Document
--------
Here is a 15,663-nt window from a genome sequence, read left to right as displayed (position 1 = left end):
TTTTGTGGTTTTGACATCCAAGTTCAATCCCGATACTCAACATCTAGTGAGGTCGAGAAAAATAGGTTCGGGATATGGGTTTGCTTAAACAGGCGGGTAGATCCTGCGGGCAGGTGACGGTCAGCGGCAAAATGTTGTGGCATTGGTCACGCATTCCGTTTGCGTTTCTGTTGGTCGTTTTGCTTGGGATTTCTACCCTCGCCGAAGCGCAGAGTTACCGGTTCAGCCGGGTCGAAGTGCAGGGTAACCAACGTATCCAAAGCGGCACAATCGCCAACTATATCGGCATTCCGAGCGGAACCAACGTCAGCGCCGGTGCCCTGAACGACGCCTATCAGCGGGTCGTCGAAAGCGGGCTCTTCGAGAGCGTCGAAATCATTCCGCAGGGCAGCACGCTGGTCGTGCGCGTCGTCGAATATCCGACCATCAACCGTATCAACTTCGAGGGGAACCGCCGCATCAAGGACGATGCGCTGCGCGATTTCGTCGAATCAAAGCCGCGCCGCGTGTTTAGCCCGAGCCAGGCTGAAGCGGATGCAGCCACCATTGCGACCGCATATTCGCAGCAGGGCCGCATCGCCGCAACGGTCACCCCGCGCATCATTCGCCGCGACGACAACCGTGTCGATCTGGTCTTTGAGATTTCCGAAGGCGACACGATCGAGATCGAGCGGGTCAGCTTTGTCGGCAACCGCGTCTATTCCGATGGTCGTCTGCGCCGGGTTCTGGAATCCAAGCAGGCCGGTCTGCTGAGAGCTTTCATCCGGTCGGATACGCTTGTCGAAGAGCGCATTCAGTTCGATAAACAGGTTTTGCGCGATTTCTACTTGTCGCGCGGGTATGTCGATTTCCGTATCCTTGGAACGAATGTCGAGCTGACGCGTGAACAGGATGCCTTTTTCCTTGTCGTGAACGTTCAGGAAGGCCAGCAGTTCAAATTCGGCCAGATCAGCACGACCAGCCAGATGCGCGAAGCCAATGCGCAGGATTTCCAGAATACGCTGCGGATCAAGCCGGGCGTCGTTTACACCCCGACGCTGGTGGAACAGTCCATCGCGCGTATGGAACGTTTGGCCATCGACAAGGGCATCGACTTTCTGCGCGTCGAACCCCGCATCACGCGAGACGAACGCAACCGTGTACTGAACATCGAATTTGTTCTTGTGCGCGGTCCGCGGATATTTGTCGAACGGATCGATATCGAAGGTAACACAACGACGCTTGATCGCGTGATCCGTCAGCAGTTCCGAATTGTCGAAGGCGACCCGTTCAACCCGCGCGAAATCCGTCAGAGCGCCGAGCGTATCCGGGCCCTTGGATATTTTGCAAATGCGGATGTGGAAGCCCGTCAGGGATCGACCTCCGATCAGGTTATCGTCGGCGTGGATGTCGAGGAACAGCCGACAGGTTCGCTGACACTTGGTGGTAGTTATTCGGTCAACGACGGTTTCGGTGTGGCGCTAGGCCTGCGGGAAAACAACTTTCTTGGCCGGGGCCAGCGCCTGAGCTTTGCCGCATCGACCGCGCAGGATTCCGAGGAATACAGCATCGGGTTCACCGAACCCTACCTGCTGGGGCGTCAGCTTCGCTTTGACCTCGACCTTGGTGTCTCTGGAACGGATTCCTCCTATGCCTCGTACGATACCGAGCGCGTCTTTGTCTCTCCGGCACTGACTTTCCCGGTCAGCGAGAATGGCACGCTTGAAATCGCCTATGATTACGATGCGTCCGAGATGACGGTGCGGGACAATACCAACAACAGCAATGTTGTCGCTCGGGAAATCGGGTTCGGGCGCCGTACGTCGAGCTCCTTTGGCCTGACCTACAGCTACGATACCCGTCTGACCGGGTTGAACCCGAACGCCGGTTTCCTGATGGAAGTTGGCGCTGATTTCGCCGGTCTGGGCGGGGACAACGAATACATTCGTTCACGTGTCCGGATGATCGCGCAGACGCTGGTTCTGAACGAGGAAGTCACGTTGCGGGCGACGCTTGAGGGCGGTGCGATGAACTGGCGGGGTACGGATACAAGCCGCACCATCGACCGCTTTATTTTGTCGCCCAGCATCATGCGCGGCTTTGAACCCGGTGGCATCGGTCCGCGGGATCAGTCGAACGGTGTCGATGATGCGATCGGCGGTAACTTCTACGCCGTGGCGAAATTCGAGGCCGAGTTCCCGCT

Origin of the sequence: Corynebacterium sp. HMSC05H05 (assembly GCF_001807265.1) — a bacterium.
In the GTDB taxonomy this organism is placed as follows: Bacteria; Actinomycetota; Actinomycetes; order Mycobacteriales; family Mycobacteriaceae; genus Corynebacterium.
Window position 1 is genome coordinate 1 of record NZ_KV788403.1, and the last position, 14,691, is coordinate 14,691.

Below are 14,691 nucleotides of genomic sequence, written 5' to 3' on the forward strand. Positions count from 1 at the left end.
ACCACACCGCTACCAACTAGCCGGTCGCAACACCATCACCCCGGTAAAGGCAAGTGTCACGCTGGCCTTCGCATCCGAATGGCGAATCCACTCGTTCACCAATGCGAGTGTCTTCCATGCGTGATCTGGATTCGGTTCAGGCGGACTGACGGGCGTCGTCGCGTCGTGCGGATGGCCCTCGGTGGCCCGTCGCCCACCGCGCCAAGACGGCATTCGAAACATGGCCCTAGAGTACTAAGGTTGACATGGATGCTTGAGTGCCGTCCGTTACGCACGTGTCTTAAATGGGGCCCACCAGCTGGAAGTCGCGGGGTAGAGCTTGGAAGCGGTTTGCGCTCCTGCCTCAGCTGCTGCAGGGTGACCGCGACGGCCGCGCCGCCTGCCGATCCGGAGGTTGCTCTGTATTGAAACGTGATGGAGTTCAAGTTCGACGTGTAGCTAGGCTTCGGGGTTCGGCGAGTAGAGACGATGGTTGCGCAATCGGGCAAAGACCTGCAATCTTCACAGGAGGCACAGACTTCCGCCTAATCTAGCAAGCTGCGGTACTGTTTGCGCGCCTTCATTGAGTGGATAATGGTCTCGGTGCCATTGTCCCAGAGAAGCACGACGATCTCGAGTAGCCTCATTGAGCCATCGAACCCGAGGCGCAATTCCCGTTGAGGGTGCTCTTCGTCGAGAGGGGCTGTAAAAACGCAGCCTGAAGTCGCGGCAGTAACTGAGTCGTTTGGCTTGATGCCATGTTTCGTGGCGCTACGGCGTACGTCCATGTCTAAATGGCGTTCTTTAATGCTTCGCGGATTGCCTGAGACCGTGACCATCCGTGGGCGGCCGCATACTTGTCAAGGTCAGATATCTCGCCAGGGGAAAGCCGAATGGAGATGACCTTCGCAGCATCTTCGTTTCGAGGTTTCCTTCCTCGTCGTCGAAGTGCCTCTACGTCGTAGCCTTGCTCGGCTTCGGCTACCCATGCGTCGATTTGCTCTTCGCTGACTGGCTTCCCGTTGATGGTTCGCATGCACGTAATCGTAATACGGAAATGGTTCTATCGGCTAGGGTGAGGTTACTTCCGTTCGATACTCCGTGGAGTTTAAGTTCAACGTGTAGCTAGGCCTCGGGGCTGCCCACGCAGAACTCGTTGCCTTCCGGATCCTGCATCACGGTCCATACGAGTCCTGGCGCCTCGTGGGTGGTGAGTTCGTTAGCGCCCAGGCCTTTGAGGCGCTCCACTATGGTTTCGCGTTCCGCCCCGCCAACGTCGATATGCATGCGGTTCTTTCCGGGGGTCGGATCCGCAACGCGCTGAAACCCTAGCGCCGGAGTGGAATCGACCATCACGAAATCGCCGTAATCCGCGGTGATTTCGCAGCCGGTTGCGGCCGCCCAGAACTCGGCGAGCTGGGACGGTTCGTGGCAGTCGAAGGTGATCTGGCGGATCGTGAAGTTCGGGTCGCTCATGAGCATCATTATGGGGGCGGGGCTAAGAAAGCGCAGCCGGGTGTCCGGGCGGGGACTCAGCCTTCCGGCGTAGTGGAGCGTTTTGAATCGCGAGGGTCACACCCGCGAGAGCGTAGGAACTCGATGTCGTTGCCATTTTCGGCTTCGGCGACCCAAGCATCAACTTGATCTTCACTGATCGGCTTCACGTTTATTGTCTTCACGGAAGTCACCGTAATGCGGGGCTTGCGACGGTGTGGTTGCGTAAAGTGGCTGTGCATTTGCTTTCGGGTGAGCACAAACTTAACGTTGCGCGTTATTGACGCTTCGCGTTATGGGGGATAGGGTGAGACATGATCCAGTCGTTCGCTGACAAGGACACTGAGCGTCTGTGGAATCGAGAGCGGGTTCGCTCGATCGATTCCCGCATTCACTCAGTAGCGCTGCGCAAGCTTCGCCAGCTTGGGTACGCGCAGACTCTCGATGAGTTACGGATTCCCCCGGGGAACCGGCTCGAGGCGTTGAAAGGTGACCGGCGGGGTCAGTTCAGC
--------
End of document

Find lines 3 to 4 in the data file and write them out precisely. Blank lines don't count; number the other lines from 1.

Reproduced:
Origin of the sequence: Corynebacterium sp. HMSC05H05 (assembly GCF_001807265.1) — a bacterium.
In the GTDB taxonomy this organism is placed as follows: Bacteria; Actinomycetota; Actinomycetes; order Mycobacteriales; family Mycobacteriaceae; genus Corynebacterium.